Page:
America’s edge over China has been narrowing. While U.S. companies still hold a significant lead in quantum computing patents, President Xi Jinping has spent an estimated $15 billion on China’s National Quantum Initiative. This ambitious effort seems to be paying off: in 2022, Chinese tech giant Baidu released an early quantum computer. Europe, too, is forging ahead: over the past five years, EU investments in quantum initiatives exceeded $8 billion

Many challenges remain before a quantum computer might actually become useful. Researchers seek to exploit quantum properties like superposition and entanglement to create computers with thousands of qubits — the fundamental unit of quantum information — while building processing units that could correct the errors resulting from quantum noise.

For the time being, no single approach dominates. While Alphabet and IBM are betting on superconducting qubits cooled to extremely low temperatures, other startups have chosen a neutral atom approach, which uses the lasers to manipulate atoms with no net electric charge. Other modalities include trapped ions and quantum dots; nanoscale semiconductor particles that can trap single electrons. 

As with semiconductors, protecting quantum supply chains will be critical. Insulating progress in quantum technologies from supply chain risks is inherently challenging, not least because there are so many different supply chains. With different companies and countries experimenting with a variety of physical models, a computer built on superconducting qubits would require special helium refrigerators, for example, while one using trapped-ion qubits would need advanced laser technology and specific isotopes. The raw materials and components for these technologies are found in Finland and Japan, for example — but also Russia.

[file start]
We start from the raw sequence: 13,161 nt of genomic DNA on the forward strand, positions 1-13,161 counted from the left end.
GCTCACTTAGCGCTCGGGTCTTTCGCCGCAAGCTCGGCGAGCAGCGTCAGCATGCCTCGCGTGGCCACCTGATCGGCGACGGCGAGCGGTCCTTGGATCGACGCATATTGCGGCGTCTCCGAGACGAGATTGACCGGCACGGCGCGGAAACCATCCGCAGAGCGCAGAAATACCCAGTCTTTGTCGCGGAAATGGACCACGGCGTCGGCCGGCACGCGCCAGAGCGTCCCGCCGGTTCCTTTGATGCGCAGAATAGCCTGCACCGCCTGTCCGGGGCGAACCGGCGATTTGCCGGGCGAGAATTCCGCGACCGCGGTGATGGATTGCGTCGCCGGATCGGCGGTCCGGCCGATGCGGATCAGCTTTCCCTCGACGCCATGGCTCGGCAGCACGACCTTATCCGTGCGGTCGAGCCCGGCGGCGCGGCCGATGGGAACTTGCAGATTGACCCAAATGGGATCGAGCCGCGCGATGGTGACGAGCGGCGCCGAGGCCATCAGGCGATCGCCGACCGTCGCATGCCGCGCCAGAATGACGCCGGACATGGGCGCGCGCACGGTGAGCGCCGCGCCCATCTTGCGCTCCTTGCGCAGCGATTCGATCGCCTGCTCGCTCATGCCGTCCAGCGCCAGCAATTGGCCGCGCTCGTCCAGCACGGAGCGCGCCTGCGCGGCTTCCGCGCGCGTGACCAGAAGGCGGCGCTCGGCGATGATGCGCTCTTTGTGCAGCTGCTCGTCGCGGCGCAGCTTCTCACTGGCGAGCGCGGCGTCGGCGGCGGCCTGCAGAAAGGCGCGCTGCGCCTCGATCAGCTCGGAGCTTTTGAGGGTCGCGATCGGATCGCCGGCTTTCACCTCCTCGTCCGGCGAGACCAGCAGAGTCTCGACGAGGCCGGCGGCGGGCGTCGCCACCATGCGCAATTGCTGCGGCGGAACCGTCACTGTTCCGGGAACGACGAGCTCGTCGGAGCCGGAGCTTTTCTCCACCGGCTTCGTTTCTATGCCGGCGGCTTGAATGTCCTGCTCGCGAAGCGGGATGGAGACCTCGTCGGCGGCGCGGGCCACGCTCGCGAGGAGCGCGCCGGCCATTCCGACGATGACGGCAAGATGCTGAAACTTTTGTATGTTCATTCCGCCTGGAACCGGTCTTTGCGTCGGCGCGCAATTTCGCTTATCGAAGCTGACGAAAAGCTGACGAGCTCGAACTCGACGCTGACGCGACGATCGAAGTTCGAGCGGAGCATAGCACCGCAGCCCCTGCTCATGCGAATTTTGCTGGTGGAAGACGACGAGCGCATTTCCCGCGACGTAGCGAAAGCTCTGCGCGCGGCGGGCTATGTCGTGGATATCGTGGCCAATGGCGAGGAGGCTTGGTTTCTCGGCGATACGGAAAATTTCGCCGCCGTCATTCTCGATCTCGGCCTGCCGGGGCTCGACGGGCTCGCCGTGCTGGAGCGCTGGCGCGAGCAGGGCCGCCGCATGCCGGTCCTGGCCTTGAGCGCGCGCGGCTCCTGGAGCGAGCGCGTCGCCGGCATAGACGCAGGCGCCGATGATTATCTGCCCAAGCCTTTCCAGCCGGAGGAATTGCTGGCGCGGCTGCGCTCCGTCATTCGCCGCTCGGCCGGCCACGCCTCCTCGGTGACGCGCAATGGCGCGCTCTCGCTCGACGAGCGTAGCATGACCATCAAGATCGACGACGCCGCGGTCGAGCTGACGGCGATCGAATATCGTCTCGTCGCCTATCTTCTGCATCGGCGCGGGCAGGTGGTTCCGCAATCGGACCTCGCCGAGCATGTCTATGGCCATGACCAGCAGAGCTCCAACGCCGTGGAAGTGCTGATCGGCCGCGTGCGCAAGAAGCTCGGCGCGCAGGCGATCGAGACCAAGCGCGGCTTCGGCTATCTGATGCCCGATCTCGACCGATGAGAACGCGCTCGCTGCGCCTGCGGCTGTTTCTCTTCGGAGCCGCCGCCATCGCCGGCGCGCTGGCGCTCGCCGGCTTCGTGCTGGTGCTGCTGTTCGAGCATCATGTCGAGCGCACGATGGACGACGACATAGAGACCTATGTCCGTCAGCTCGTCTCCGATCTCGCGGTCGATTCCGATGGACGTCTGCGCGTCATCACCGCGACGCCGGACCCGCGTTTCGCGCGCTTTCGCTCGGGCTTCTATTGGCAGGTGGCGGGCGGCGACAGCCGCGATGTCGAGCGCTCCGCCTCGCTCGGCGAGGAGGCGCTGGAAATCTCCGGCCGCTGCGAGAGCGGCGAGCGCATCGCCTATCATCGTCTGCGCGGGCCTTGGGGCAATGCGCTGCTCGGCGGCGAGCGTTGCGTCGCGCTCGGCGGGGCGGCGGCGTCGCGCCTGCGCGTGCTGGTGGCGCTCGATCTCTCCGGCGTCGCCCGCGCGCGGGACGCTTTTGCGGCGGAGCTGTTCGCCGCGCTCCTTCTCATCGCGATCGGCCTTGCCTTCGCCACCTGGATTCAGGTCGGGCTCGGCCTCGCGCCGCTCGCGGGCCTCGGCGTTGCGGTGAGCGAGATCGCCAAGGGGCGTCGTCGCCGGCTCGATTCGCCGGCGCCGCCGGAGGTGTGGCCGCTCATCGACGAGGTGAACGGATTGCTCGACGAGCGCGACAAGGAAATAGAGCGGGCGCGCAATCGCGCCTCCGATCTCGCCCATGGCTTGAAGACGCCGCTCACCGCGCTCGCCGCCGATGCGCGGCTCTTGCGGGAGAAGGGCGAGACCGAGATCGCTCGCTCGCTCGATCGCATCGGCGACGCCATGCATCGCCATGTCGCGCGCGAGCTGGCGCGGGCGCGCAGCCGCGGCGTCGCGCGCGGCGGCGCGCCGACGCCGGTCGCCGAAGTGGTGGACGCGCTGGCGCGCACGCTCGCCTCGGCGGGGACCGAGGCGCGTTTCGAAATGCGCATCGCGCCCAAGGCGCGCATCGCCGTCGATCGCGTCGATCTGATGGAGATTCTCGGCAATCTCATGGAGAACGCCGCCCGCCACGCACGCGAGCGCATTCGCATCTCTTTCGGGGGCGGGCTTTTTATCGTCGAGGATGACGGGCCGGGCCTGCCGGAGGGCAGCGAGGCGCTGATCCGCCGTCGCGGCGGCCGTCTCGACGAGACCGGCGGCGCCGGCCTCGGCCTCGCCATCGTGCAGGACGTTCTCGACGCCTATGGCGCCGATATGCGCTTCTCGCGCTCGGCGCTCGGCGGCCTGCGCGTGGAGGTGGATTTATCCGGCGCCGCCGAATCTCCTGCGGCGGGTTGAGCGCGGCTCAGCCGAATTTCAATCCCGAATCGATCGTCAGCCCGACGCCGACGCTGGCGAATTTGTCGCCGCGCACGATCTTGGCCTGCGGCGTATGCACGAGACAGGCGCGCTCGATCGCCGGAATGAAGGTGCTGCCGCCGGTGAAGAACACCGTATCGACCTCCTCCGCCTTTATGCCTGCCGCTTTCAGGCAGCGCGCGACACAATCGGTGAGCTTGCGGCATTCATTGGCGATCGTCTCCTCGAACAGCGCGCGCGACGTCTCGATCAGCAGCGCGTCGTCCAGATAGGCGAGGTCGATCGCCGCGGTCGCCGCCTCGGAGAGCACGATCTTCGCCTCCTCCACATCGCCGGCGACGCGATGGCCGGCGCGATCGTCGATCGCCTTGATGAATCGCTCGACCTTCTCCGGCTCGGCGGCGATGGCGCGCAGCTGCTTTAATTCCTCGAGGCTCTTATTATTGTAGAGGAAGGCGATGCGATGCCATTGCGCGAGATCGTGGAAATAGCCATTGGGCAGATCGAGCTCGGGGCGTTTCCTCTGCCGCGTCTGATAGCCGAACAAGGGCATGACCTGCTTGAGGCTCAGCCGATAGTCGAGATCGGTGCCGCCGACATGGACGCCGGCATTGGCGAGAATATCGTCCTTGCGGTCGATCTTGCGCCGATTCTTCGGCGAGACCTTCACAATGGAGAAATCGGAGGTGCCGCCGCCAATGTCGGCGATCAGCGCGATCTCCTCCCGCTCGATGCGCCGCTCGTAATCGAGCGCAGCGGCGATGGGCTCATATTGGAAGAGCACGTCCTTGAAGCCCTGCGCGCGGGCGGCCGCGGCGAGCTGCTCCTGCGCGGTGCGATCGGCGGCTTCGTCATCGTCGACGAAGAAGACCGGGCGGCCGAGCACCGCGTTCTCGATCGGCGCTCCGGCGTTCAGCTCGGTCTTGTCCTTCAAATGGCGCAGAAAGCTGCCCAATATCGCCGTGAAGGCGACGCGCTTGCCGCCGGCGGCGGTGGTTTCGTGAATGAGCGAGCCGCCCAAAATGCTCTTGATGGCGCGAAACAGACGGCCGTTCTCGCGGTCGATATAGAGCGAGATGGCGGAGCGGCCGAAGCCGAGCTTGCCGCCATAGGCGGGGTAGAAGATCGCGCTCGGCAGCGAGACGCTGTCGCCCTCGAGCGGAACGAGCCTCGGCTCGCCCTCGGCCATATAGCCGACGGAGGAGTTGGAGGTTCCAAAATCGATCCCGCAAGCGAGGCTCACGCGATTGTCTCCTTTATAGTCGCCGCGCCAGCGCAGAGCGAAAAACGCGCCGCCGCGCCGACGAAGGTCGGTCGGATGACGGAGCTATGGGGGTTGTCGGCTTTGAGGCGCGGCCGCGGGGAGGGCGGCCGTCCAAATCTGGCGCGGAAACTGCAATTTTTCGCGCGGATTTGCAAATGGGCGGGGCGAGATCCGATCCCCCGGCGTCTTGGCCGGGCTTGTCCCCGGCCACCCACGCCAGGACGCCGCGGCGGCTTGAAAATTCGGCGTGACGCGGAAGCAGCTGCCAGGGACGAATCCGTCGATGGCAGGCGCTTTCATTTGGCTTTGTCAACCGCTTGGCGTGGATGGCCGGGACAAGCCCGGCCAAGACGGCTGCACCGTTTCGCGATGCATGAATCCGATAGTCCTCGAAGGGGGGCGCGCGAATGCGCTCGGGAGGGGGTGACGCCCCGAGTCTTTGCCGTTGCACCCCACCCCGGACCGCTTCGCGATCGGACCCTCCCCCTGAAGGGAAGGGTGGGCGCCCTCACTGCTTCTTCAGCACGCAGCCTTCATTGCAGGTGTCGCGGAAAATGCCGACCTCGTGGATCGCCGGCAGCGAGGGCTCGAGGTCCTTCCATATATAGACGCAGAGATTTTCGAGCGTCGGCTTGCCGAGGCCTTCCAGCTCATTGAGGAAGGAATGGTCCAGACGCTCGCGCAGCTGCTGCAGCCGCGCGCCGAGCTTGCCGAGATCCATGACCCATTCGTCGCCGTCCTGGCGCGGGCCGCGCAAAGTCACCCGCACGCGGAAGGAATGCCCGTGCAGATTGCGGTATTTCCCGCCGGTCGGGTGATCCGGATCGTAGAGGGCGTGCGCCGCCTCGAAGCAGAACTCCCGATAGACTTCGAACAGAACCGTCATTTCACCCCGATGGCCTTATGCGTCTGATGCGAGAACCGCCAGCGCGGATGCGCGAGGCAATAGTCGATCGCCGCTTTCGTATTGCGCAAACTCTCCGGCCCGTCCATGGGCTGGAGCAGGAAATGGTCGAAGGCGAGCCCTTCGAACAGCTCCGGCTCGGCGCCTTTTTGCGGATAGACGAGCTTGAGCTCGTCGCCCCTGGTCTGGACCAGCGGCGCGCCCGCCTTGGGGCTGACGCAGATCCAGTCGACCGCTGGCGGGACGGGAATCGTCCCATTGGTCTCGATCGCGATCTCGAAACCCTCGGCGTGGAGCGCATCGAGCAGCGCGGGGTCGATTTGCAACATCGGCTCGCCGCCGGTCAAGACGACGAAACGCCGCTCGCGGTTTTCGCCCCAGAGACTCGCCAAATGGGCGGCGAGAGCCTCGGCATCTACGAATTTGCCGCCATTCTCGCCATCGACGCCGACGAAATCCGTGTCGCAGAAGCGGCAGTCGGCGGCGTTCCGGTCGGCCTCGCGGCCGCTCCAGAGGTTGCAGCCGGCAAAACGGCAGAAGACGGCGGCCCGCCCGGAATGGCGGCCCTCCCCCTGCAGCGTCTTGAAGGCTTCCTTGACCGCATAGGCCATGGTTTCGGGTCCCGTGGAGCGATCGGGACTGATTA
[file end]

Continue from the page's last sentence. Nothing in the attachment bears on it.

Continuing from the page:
To preempt these risks, the United States should expand domestic production. The National Quantum Initiative Reauthorization Act would help scale quantum production through its support for specialized quantum foundries throughout the country. If needed, the Biden administration could rely on the Defense Production Act to encourage the domestic production of quantum components. At the same time, the United States would be unwise to regard quantum technologies only through a narrow national security lens. Research is still nascent and applications unclear. Supply chain security should not come at the expense of slowing down research or international collaboration.